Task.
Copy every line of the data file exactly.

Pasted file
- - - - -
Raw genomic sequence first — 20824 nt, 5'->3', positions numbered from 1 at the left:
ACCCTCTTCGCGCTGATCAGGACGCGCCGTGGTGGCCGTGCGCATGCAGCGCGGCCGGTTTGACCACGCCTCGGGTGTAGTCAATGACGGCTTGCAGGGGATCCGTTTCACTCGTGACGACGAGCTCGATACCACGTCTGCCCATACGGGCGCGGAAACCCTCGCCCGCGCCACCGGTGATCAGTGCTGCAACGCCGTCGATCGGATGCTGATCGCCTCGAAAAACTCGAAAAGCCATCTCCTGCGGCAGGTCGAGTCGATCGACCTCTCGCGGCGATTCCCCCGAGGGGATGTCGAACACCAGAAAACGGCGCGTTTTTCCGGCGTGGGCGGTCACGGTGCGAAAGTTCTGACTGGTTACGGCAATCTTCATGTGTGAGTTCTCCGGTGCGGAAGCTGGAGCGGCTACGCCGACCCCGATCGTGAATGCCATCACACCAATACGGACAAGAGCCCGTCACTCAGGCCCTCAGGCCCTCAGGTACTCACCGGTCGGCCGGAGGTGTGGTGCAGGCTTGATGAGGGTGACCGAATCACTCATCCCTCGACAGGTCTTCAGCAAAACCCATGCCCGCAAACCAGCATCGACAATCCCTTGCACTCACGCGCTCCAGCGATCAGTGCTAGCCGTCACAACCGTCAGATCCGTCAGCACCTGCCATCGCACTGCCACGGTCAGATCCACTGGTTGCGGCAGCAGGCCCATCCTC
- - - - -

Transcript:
Raw genomic sequence first — 20824 nt, 5'->3', positions numbered from 1 at the left:
ACCCTCTTCGCGCTGATCAGGACGCGCCGTGGTGGCCGTGCGCATGCAGCGCGGCCGGTTTGACCACGCCTCGGGTGTAGTCAATGACGGCTTGCAGGGGATCCGTTTCACTCGTGACGACGAGCTCGATACCACGTCTGCCCATACGGGCGCGGAAACCCTCGCCCGCGCCACCGGTGATCAGTGCTGCAACGCCGTCGATCGGATGCTGATCGCCTCGAAAAACTCGAAAAGCCATCTCCTGCGGCAGGTCGAGTCGATCGACCTCTCGCGGCGATTCCCCCGAGGGGATGTCGAACACCAGAAAACGGCGCGTTTTTCCGGCGTGGGCGGTCACGGTGCGAAAGTTCTGACTGGTTACGGCAATCTTCATGTGTGAGTTCTCCGGTGCGGAAGCTGGAGCGGCTACGCCGACCCCGATCGTGAATGCCATCACACCAATACGGACAAGAGCCCGTCACTCAGGCCCTCAGGCCCTCAGGTACTCACCGGTCGGCCGGAGGTGTGGTGCAGGCTTGATGAGGGTGACCGAATCACTCATCCCTCGACAGGTCTTCAGCAAAACCCATGCCCGCAAACCAGCATCGACAATCCCTTGCACTCACGCGCTCCAGCGATCAGTGCTAGCCGTCACAACCGTCAGATCCGTCAGCACCTGCCATCGCACTGCCACGGTCAGATCCACTGGTTGCGGCAGCAGGCCCATCCTC